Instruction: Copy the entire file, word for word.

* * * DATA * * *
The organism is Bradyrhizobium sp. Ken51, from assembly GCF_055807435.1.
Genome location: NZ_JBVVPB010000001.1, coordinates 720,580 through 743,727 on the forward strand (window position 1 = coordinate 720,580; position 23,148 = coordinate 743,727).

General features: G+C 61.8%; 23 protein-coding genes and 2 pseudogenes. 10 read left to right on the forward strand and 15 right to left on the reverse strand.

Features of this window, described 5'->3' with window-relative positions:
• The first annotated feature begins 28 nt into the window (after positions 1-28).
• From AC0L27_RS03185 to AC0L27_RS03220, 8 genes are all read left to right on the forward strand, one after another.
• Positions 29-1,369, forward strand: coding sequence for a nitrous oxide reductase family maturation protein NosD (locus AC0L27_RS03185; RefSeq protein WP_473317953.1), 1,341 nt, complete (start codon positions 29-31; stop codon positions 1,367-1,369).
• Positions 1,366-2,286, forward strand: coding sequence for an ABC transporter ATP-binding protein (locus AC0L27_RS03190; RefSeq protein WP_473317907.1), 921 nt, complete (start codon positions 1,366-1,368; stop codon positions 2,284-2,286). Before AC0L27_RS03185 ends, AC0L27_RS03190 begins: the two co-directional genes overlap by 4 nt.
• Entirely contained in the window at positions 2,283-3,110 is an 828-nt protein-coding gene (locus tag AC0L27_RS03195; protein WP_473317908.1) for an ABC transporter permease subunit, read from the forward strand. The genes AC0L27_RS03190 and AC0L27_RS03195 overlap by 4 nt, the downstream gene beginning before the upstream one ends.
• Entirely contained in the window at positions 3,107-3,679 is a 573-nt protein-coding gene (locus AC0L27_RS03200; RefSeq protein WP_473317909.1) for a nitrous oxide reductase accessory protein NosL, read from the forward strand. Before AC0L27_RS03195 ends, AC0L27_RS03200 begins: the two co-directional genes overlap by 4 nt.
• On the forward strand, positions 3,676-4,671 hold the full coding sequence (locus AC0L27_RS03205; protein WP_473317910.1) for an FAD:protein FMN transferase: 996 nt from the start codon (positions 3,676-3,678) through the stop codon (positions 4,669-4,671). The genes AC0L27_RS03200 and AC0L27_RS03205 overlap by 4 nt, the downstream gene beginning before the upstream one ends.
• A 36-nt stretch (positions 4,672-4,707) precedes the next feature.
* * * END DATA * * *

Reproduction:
The organism is Bradyrhizobium sp. Ken51, from assembly GCF_055807435.1.
Genome location: NZ_JBVVPB010000001.1, coordinates 720,580 through 743,727 on the forward strand (window position 1 = coordinate 720,580; position 23,148 = coordinate 743,727).

General features: G+C 61.8%; 23 protein-coding genes and 2 pseudogenes. 10 read left to right on the forward strand and 15 right to left on the reverse strand.

Features of this window, described 5'->3' with window-relative positions:
• The first annotated feature begins 28 nt into the window (after positions 1-28).
• From AC0L27_RS03185 to AC0L27_RS03220, 8 genes are all read left to right on the forward strand, one after another.
• Positions 29-1,369, forward strand: coding sequence for a nitrous oxide reductase family maturation protein NosD (locus AC0L27_RS03185; RefSeq protein WP_473317953.1), 1,341 nt, complete (start codon positions 29-31; stop codon positions 1,367-1,369).
• Positions 1,366-2,286, forward strand: coding sequence for an ABC transporter ATP-binding protein (locus AC0L27_RS03190; RefSeq protein WP_473317907.1), 921 nt, complete (start codon positions 1,366-1,368; stop codon positions 2,284-2,286). Before AC0L27_RS03185 ends, AC0L27_RS03190 begins: the two co-directional genes overlap by 4 nt.
• Entirely contained in the window at positions 2,283-3,110 is an 828-nt protein-coding gene (locus tag AC0L27_RS03195; protein WP_473317908.1) for an ABC transporter permease subunit, read from the forward strand. The genes AC0L27_RS03190 and AC0L27_RS03195 overlap by 4 nt, the downstream gene beginning before the upstream one ends.
• Entirely contained in the window at positions 3,107-3,679 is a 573-nt protein-coding gene (locus AC0L27_RS03200; RefSeq protein WP_473317909.1) for a nitrous oxide reductase accessory protein NosL, read from the forward strand. Before AC0L27_RS03195 ends, AC0L27_RS03200 begins: the two co-directional genes overlap by 4 nt.
• On the forward strand, positions 3,676-4,671 hold the full coding sequence (locus AC0L27_RS03205; protein WP_473317910.1) for an FAD:protein FMN transferase: 996 nt from the start codon (positions 3,676-3,678) through the stop codon (positions 4,669-4,671). The genes AC0L27_RS03200 and AC0L27_RS03205 overlap by 4 nt, the downstream gene beginning before the upstream one ends.
• A 36-nt stretch (positions 4,672-4,707) precedes the next feature.